Warning: This post was published more than 5 years ago.
I keep old posts on the site because sometimes it's interesting to read old content. Not everything that is old is bad. Also, I think people might be interested to track how my views have changed over time: for example, how my strident teenage views have mellowed and matured!
But given the age of this post, please bear in mind:
- My views might have changed in the 5 years since I wrote this post.
- This post might use language in ways which I would now consider inappropriate or offensive.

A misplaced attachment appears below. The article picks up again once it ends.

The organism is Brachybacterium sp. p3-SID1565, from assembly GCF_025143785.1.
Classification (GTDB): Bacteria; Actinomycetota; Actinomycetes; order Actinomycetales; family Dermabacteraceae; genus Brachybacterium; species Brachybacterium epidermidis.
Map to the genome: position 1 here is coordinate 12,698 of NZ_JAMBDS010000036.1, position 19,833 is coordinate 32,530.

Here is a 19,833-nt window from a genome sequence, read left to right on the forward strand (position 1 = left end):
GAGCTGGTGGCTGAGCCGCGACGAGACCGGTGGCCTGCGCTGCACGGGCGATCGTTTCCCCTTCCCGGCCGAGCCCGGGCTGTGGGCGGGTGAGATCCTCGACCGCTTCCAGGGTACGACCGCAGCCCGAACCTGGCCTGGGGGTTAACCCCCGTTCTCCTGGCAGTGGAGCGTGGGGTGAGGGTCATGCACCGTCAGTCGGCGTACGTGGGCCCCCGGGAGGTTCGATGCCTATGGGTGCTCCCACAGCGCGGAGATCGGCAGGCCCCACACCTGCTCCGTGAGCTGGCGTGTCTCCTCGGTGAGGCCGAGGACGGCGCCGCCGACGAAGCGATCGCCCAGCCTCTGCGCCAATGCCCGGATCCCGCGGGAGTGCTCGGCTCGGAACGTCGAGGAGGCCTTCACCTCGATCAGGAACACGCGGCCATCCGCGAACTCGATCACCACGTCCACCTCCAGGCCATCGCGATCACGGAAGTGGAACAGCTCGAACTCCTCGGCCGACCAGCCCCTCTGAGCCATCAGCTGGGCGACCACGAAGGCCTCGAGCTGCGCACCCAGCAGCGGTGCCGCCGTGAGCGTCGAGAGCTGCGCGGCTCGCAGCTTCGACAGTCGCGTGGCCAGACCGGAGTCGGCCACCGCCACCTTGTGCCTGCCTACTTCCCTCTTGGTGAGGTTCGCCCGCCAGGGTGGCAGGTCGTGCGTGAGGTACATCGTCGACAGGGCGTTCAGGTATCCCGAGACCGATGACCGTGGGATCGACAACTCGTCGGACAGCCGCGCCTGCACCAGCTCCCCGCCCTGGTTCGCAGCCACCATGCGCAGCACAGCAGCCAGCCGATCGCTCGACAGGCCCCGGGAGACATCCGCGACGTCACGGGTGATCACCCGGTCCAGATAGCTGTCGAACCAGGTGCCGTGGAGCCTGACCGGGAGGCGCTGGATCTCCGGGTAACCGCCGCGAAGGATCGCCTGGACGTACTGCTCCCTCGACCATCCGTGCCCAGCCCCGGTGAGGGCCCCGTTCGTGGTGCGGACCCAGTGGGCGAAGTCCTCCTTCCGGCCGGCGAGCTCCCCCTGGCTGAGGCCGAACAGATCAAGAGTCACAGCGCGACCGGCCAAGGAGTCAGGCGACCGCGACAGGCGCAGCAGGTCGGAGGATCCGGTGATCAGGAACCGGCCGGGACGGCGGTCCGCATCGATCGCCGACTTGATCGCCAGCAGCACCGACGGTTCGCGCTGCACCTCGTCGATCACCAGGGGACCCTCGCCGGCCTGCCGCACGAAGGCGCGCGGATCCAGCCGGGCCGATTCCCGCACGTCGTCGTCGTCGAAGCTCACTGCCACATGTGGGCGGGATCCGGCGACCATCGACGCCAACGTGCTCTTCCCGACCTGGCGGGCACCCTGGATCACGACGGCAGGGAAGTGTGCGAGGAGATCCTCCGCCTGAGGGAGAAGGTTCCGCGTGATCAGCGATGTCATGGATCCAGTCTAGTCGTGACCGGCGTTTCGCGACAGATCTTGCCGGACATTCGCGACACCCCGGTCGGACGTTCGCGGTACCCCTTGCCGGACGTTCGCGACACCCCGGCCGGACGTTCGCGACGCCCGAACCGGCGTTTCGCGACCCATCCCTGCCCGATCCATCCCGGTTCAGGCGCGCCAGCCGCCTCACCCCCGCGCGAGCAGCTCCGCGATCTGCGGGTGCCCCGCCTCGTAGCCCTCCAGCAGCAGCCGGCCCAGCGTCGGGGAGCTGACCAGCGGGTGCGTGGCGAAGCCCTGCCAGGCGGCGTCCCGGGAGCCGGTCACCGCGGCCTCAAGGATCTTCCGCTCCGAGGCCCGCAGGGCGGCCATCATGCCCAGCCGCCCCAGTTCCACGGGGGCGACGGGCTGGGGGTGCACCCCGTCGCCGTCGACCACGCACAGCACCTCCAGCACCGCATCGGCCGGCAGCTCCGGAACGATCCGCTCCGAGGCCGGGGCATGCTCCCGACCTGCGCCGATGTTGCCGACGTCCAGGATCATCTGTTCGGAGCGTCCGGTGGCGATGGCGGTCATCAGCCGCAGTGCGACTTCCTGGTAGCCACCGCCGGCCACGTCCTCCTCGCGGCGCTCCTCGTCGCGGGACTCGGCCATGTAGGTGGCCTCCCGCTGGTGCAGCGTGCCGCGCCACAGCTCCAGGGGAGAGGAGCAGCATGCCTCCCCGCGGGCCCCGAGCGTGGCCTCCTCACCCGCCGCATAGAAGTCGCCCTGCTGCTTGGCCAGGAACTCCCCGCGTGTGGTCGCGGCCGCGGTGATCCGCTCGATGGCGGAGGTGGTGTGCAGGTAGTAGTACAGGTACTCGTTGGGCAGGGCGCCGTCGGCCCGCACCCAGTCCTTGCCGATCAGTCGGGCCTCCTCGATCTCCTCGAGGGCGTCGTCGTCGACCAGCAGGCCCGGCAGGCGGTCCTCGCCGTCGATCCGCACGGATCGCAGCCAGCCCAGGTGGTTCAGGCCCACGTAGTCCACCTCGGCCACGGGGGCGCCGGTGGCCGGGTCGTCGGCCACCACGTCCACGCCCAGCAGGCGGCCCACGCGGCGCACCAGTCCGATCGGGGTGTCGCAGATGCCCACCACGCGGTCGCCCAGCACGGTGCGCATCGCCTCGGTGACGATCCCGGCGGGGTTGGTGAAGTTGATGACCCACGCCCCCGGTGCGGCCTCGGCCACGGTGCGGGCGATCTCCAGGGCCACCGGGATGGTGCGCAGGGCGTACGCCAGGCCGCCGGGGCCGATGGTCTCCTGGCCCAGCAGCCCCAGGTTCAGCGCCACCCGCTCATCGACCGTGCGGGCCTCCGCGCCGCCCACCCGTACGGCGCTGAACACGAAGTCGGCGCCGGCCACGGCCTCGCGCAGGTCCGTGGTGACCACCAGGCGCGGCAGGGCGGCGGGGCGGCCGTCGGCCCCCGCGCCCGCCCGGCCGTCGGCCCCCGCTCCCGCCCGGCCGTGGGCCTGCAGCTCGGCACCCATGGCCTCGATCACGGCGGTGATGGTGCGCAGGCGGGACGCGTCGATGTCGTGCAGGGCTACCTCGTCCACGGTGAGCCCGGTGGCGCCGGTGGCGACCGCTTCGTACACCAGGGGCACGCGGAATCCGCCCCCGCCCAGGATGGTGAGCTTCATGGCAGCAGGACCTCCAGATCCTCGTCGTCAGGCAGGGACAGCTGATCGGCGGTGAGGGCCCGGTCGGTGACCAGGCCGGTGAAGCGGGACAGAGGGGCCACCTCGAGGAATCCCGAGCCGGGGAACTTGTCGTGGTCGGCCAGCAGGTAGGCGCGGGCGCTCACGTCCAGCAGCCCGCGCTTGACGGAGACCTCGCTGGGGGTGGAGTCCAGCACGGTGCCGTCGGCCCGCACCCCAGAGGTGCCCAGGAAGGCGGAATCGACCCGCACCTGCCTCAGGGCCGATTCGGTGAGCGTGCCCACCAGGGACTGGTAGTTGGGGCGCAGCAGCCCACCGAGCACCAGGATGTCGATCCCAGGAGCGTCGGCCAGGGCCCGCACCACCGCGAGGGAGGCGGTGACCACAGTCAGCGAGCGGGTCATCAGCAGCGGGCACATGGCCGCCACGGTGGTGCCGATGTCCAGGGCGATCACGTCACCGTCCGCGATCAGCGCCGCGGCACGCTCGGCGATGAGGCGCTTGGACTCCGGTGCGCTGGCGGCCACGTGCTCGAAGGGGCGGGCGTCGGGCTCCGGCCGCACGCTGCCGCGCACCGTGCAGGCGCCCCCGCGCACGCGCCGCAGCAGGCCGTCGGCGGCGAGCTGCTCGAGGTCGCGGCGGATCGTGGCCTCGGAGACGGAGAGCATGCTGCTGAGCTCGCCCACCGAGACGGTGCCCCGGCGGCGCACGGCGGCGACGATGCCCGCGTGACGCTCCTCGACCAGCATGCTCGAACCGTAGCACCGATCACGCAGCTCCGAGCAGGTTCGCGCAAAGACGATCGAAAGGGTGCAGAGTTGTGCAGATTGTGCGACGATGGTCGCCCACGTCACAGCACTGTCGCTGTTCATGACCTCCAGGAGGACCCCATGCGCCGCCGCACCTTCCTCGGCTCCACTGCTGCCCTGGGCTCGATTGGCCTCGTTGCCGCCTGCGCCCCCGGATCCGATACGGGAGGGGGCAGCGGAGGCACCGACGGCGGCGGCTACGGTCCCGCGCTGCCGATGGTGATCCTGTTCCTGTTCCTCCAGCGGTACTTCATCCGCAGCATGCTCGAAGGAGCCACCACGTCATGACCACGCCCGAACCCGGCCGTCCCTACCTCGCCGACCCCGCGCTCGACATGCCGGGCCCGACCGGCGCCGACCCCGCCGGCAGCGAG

- Factual information might be outdated.
- Links might be broken; embedded material might not appear properly.
Many thanks for your understanding.
Whilst portfolios may encourage students to reflect, the quality of those reflections cannot be assumed. The substantial time commitment required for completion of a portfolio may detract from other important aspects of learning. It is vital to ensure that portfolios can be completed as easily and efficiently as possible, perhaps through encouraging students to include fewer pieces of evidence.
Select sentences from Buckley et al, 2009, Medical Teacher 31: 282-298. Just thought this might brighten up the day of some of my medical colleagues.